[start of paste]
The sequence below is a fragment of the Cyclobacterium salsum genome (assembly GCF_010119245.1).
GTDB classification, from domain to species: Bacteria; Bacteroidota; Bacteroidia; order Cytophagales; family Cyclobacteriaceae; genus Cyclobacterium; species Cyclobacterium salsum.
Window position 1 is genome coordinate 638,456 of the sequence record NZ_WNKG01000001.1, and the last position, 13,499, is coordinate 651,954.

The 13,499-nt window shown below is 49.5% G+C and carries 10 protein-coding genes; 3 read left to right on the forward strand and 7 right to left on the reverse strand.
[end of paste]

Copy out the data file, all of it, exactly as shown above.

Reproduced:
The sequence below is a fragment of the Cyclobacterium salsum genome (assembly GCF_010119245.1).
GTDB classification, from domain to species: Bacteria; Bacteroidota; Bacteroidia; order Cytophagales; family Cyclobacteriaceae; genus Cyclobacterium; species Cyclobacterium salsum.
Window position 1 is genome coordinate 638,456 of the sequence record NZ_WNKG01000001.1, and the last position, 13,499, is coordinate 651,954.

The 13,499-nt window shown below is 49.5% G+C and carries 10 protein-coding genes; 3 read left to right on the forward strand and 7 right to left on the reverse strand.